The Invisible Man
A mean, handsomely-styled and absorbing thriller.
"Ice Age" is a pleasure to look at and scarcely less fun as a story. I came to scoff and stayed to smile. I confess the premise did not inspire me: A woolly mammoth, a sabertooth tiger and a sloth team up to rescue a human baby and return it to its parents. Uh, huh. But Peter Ackerman's screenplay is sly and literate, and director Chris Wedge's visual style so distinctive and appealing that the movie seduced me.
The film takes place during a southward migration of species during a great ice age. Such migrations took place over millennia and were not the pre-Cambrian equivalent of going to Florida for the winter months, but no matter: As the ice packs advance, the animals retreat. There is no time to lose. Baby mammoths, playing in a tar pit, are told by their parents to hurry up: "You can play Extinction later." We meet Manfred the Mammoth (voiced by Ray Romano) and Sid the Sloth (voiced by John Leguizamo). Of course they can speak. (It is the humans, they believe, who have not yet mastered language.) When Sid and Manny come upon a small, helpless human child, they decide to protect it and return it to its parents--even though those same parents, they know, have developed weapons for killing them. Along the trail they are joined by Diego the Sabertooth (voiced by Denis Leary), who has a hidden agenda. They are potentially one another's dinners, and yet through Sid's insouciance and Manny's bravery in saving Diego from certain death, they bond and become friends.
It is true that altruism is a positive evolutionary trait; a species with individuals willing to die for the survival of the race is a species that will get somewhere in the Darwinian sweepstakes. But listen closely. When Diego the Sabertooth asks Manfred the Mammoth why he saved him, Manny replies, "That's what you do as a herd." Yes, absolutely. But herds are by definition made up of members of the same species (and tigers are not herd animals, anyway). If Manny's philosophy were to get around in the animal kingdom, evolution would break down, overpopulation would result, there would be starvation among the non-vegetarians, and it would be an ugly picture. Much of the serenity and order of nature depends on eating the neighbors.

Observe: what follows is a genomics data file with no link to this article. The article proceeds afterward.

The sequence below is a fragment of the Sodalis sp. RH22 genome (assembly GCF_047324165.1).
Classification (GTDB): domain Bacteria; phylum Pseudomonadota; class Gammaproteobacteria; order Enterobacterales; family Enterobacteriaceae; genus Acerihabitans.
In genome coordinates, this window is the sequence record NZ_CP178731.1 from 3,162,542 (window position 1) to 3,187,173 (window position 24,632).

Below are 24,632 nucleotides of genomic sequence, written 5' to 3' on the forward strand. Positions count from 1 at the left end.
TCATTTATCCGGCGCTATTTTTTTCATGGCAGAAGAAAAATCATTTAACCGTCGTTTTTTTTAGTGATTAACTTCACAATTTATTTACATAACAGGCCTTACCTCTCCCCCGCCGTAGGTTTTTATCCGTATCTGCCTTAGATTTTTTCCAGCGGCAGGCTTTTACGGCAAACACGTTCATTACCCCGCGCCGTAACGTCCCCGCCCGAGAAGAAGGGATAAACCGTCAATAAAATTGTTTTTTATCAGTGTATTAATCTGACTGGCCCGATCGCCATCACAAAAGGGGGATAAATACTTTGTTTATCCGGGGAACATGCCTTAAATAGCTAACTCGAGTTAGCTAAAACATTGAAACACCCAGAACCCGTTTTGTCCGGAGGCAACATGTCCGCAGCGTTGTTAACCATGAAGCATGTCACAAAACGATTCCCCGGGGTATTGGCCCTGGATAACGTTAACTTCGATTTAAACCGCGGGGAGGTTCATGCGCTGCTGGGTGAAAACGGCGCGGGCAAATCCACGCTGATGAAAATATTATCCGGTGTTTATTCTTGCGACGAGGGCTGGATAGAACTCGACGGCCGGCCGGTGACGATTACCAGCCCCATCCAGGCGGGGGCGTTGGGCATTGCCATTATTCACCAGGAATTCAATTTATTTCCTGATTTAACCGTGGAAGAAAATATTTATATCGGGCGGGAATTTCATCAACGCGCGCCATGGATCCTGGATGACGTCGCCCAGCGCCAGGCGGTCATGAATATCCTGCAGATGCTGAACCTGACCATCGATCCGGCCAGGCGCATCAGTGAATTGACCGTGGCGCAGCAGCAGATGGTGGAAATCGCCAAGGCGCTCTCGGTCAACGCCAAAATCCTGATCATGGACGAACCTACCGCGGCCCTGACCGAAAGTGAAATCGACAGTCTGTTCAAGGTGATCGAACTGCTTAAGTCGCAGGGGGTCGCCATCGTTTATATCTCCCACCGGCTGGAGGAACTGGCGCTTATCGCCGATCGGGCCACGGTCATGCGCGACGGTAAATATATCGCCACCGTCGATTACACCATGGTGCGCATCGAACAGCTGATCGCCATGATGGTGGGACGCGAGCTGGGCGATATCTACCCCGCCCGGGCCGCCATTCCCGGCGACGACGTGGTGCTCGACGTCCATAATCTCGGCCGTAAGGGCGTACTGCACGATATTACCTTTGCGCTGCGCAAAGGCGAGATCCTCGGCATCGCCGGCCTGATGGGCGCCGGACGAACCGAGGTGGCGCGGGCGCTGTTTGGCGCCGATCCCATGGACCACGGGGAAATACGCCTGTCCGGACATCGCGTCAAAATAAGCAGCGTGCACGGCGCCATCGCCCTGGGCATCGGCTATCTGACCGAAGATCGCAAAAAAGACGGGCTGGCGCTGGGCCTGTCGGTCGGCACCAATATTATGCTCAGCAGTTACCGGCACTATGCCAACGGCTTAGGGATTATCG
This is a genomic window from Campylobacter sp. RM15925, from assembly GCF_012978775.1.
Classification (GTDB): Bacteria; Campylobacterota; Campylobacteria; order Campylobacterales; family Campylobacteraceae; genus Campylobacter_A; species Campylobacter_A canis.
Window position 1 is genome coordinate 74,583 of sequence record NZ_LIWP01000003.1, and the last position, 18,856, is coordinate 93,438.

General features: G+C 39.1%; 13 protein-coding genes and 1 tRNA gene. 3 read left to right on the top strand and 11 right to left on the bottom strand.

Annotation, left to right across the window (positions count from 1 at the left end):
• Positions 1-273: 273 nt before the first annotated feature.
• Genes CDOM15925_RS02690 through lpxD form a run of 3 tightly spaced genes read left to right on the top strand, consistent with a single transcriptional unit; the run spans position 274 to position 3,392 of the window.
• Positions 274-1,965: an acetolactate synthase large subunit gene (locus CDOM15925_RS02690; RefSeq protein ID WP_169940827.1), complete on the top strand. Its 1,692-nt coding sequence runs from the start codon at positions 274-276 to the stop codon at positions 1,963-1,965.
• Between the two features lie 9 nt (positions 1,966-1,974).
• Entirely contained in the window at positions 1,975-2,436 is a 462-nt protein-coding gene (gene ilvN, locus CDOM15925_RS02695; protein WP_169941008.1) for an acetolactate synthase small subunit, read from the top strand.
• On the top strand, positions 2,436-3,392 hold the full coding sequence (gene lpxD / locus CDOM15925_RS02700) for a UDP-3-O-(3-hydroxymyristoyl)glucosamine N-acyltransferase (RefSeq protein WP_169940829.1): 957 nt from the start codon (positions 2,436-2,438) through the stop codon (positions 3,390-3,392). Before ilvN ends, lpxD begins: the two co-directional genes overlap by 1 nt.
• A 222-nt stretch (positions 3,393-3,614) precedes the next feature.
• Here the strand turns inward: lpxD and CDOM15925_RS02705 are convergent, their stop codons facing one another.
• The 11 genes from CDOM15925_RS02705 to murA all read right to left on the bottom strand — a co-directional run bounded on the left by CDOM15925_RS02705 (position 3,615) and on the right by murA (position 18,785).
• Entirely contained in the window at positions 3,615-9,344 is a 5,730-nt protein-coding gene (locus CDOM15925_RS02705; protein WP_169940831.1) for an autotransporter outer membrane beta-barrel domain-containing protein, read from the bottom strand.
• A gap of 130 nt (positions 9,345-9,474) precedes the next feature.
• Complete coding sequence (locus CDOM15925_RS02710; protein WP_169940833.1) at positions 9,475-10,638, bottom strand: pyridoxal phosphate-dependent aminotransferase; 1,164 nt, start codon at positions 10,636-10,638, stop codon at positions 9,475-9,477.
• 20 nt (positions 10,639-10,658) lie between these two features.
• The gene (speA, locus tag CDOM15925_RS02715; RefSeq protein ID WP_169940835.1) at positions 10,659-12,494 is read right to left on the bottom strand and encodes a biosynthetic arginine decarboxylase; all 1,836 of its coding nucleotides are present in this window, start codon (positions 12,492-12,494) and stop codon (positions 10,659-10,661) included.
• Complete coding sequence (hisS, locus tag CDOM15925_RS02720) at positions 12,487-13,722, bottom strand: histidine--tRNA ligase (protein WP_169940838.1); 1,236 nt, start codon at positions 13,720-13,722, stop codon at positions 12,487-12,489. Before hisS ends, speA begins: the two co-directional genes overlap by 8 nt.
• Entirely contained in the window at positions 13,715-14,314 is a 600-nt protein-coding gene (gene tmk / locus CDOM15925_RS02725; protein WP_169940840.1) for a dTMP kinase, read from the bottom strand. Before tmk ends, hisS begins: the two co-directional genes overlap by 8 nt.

"Ice Age" does not preach Darwinian orthodoxy, however, but a kinder, gentler world view: Ice Age meets New Age. And the philosophy scarcely matters, anyway, since this is an animated comedy. Enormous advances have been made in animation technology in recent years, as computers have taken over the detail work and freed artists to realize their visions. But few movies have been as painterly as "Ice Age," which begins with good choices of faces for the characters (note the sabertooth's underslung jaw and the sloth's outrigger eyes). The landscape is convincing without being realistic, the color palette is harmonious, the character movements include little twists, jiggles, hesitations and hops that create personality. And the animals blossom as personalities.
That's because of the artwork, the dialogue and the voice-over work by the actors; the filmmakers have all worked together to really see and love these characters, who are not "cartoon animals" but as quirky and individual as human actors, and more engaging than most.
I would suggest the story sneaks up and eventually wins us over, except it starts the winning process in its very first shots, showing a twitchy squirrel desperately trying to bury an acorn in an icy wilderness. We follow the progress of this squirrel all through the picture, as a counterpoint to the main action, and he is such a distinctive, amusing personality I predict he'll emerge as the hero of a film of his own.
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